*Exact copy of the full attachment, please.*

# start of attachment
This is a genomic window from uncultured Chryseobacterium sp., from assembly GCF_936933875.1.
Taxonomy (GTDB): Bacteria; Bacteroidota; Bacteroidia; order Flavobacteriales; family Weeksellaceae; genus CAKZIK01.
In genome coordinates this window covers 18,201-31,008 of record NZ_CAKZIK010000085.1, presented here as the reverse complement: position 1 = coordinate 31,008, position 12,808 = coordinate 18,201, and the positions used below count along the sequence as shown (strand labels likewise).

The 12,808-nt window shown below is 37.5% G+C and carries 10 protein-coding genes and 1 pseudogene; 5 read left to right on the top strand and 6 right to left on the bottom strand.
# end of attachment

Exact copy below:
This is a genomic window from uncultured Chryseobacterium sp., from assembly GCF_936933875.1.
Taxonomy (GTDB): Bacteria; Bacteroidota; Bacteroidia; order Flavobacteriales; family Weeksellaceae; genus CAKZIK01.
In genome coordinates this window covers 18,201-31,008 of record NZ_CAKZIK010000085.1, presented here as the reverse complement: position 1 = coordinate 31,008, position 12,808 = coordinate 18,201, and the positions used below count along the sequence as shown (strand labels likewise).

The 12,808-nt window shown below is 37.5% G+C and carries 10 protein-coding genes and 1 pseudogene; 5 read left to right on the top strand and 6 right to left on the bottom strand.